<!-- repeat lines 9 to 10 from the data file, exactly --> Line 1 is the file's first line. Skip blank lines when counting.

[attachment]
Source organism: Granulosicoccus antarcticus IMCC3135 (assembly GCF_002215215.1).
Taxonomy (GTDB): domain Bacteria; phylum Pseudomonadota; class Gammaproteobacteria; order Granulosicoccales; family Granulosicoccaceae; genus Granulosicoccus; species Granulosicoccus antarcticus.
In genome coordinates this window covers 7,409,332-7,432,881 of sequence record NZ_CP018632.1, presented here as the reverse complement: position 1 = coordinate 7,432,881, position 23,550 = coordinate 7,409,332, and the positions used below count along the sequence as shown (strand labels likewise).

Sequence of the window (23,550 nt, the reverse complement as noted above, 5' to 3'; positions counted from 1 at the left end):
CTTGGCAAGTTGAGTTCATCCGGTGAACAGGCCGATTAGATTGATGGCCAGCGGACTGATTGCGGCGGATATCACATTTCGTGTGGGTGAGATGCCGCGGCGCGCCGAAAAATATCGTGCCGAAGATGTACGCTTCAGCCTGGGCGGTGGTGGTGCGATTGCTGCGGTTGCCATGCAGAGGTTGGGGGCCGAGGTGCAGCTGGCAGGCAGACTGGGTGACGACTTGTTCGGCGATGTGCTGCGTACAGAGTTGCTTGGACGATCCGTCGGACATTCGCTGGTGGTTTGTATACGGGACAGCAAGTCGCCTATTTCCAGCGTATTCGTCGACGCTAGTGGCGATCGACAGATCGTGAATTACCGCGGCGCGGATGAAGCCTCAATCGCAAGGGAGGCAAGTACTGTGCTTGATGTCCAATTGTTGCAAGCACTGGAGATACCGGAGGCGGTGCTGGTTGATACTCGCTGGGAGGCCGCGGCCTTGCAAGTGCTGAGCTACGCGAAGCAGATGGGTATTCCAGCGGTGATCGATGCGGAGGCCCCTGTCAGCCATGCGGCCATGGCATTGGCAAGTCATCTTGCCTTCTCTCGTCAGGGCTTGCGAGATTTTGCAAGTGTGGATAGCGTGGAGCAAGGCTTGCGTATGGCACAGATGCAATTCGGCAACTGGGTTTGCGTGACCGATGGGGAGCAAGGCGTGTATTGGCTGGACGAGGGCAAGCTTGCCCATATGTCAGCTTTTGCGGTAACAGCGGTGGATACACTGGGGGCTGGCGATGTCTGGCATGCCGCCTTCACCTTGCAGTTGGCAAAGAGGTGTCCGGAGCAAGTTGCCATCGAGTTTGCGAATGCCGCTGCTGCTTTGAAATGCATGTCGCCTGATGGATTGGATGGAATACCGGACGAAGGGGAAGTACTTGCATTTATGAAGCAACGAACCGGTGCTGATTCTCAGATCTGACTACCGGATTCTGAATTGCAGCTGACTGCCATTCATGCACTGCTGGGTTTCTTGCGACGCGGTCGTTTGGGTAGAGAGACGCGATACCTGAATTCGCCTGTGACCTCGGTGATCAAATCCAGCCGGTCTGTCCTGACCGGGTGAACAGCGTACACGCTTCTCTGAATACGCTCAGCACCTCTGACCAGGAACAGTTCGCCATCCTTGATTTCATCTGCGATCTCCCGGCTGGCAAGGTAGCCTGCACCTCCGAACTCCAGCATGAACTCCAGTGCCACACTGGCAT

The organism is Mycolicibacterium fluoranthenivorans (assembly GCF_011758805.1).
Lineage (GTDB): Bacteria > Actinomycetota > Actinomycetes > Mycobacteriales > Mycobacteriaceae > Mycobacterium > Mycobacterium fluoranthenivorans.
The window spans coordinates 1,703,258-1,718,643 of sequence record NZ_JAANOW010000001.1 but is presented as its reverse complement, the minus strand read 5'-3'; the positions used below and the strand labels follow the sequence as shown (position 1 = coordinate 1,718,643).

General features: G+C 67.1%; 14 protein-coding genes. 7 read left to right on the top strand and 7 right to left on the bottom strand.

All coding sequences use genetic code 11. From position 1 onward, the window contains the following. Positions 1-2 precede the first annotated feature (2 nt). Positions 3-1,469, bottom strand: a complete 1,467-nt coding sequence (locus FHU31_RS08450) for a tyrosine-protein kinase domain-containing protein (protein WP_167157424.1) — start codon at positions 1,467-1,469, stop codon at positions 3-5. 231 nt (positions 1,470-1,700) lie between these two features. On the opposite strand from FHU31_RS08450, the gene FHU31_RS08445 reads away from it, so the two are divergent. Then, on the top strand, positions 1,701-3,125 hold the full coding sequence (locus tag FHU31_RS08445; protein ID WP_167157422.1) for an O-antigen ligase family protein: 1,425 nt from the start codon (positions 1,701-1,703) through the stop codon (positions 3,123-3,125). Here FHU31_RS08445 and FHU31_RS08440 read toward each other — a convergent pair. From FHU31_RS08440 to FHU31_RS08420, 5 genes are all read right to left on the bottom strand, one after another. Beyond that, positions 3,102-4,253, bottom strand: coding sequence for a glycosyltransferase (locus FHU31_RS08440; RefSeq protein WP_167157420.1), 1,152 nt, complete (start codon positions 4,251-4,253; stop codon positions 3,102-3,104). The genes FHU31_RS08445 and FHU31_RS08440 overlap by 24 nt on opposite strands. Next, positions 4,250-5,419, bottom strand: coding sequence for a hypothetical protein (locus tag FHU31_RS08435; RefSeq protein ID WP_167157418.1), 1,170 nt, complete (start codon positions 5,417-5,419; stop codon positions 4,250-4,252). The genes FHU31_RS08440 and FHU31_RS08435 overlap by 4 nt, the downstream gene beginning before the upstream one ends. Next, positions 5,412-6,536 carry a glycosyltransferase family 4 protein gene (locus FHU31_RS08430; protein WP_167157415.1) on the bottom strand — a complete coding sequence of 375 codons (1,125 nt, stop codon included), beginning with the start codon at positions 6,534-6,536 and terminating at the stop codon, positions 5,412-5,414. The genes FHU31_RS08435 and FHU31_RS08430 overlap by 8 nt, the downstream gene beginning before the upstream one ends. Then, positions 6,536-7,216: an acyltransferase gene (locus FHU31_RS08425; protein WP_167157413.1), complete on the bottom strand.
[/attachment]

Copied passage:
General features: G+C 67.1%; 14 protein-coding genes. 7 read left to right on the top strand and 7 right to left on the bottom strand.

All coding sequences use genetic code 11. From position 1 onward, the window contains the following. Positions 1-2 precede the first annotated feature (2 nt). Positions 3-1,469, bottom strand: a complete 1,467-nt coding sequence (locus FHU31_RS08450) for a tyrosine-protein kinase domain-containing protein (protein WP_167157424.1) — start codon at positions 1,467-1,469, stop codon at positions 3-5. 231 nt (positions 1,470-1,700) lie between these two features. On the opposite strand from FHU31_RS08450, the gene FHU31_RS08445 reads away from it, so the two are divergent. Then, on the top strand, positions 1,701-3,125 hold the full coding sequence (locus tag FHU31_RS08445; protein ID WP_167157422.1) for an O-antigen ligase family protein: 1,425 nt from the start codon (positions 1,701-1,703) through the stop codon (positions 3,123-3,125). Here FHU31_RS08445 and FHU31_RS08440 read toward each other — a convergent pair. From FHU31_RS08440 to FHU31_RS08420, 5 genes are all read right to left on the bottom strand, one after another. Beyond that, positions 3,102-4,253, bottom strand: coding sequence for a glycosyltransferase (locus FHU31_RS08440; RefSeq protein WP_167157420.1), 1,152 nt, complete (start codon positions 4,251-4,253; stop codon positions 3,102-3,104). The genes FHU31_RS08445 and FHU31_RS08440 overlap by 24 nt on opposite strands. Next, positions 4,250-5,419, bottom strand: coding sequence for a hypothetical protein (locus tag FHU31_RS08435; RefSeq protein ID WP_167157418.1), 1,170 nt, complete (start codon positions 5,417-5,419; stop codon positions 4,250-4,252). The genes FHU31_RS08440 and FHU31_RS08435 overlap by 4 nt, the downstream gene beginning before the upstream one ends. Next, positions 5,412-6,536 carry a glycosyltransferase family 4 protein gene (locus FHU31_RS08430; protein WP_167157415.1) on the bottom strand — a complete coding sequence of 375 codons (1,125 nt, stop codon included), beginning with the start codon at positions 6,534-6,536 and terminating at the stop codon, positions 5,412-5,414. The genes FHU31_RS08435 and FHU31_RS08430 overlap by 8 nt, the downstream gene beginning before the upstream one ends. Then, positions 6,536-7,216: an acyltransferase gene (locus FHU31_RS08425; protein WP_167157413.1), complete on the bottom strand.